I first saw Billy Buss playing onstage with the Berkeley High Jazz Ensemble a number of years ago, ripping the trumpet during a jazz solo, using a mic that was hooked up to a distortion pedal that I had thought could only be used for rock music. It’s stuck with me all this time as an incredible example of the interconnectedness of musical genres. Billy went on to study at Berklee College of Music and Loyola University in New Orleans, and now lives between Boston and NYC. In our interview, he talks about utilizing the medium of music to explore deep within ourselves as people and peers and practices this exploration through his debut album of original material, Scenes From A Dream. Billy hustles on the daily organizing and performing shows while also teaching trumpet and piano. Peep the dialogue below!
Reflection is the time we take to ponder, analyze and justify the past. Response is how we utilize the present to bring meaning and potential to the future.
– Billy Buss
Leading off with some basics, where are you from? And where are you at?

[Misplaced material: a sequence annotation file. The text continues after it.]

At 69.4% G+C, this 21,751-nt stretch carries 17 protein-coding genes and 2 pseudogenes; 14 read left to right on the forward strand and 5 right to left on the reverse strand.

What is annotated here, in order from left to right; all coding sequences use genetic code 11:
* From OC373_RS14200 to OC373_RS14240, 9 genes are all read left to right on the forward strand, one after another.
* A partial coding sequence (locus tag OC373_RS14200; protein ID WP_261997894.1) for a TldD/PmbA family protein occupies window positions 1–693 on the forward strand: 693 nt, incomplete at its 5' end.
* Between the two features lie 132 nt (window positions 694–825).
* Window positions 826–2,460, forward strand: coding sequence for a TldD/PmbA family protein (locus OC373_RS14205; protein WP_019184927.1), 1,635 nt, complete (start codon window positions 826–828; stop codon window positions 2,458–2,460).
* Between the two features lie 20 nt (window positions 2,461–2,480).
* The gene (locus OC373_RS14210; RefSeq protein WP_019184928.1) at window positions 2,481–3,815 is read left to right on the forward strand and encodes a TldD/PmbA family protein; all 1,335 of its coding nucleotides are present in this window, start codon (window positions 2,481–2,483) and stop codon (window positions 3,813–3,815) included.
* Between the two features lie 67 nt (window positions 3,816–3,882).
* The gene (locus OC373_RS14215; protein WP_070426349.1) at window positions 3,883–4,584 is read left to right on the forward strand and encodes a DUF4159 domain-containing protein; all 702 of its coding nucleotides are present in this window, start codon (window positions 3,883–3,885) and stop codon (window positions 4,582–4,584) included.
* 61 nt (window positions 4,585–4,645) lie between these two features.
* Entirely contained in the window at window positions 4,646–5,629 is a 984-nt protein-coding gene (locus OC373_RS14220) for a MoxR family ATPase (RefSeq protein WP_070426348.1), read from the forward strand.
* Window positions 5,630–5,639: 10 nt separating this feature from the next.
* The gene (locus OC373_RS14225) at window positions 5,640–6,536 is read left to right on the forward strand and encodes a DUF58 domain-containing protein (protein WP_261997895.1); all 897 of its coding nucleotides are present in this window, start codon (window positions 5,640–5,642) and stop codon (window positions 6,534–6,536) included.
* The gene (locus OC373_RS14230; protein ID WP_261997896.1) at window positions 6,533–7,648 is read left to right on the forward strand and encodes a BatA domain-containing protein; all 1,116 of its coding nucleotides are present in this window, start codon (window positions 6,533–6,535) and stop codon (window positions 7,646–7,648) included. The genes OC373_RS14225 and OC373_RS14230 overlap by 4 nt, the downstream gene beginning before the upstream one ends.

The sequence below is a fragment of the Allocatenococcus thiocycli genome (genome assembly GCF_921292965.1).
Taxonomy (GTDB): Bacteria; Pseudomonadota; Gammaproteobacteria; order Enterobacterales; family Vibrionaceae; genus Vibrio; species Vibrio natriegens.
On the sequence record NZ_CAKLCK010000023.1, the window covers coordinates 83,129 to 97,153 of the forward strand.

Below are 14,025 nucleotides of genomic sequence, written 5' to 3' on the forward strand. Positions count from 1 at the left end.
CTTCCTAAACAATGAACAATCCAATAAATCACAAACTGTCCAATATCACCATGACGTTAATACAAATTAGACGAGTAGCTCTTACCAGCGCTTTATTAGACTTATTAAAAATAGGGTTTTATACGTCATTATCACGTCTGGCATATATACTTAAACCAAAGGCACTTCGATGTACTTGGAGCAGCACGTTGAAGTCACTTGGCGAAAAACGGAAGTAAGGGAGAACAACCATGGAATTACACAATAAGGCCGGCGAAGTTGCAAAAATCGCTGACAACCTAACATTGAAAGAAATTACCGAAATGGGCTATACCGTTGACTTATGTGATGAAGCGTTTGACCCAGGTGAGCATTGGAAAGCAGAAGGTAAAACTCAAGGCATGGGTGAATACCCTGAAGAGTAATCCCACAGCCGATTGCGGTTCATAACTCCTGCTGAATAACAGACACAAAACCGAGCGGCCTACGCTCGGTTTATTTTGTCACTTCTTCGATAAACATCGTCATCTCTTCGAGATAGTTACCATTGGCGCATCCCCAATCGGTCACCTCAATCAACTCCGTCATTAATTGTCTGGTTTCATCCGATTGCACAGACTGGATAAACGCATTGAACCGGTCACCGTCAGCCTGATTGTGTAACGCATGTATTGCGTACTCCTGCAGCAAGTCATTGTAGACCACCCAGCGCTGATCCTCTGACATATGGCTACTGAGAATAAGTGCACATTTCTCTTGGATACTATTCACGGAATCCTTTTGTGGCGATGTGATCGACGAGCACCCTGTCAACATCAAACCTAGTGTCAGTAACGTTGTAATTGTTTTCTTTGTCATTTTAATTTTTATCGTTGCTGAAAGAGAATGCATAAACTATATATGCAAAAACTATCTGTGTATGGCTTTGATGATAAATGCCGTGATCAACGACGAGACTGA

BB: I grew up in Berkeley, CA. Currently, I split my time between NYC and Boston, MA.
What does Reflection and Response mean to you?
BB: Reflection is the time we take to ponder, analyze and justify the past. Response is how we utilize the present to bring meaning and potential to the future. For me, the artistic process serves as an introspective microcosm of this system.
How does your work fit in with that definition?
BB: Any musical composition of mine that makes it to paper embodies this approach. Most start either with a melodic idea, concept, feeling, or emotional or spiritual observation and are developed and thusly titled from there. The title track from my debut album, “Scenes From A Dream,” encompasses the over-arching theme explored throughout the CD as a whole. Dreams are projections of our subconscious and often explore, without prejudice, the deepest, darkest (and brightest) corners of our mind. Much like the composers of Romantic Classical music such as Wagner, Beethoven or Debussy, I strive to create music that can elicit a whole spectrum of emotion or thought from the listener. And much like dreams, my music can (and should) be open to many interpretations.
What else have you been working on recently? What are you looking to work on next?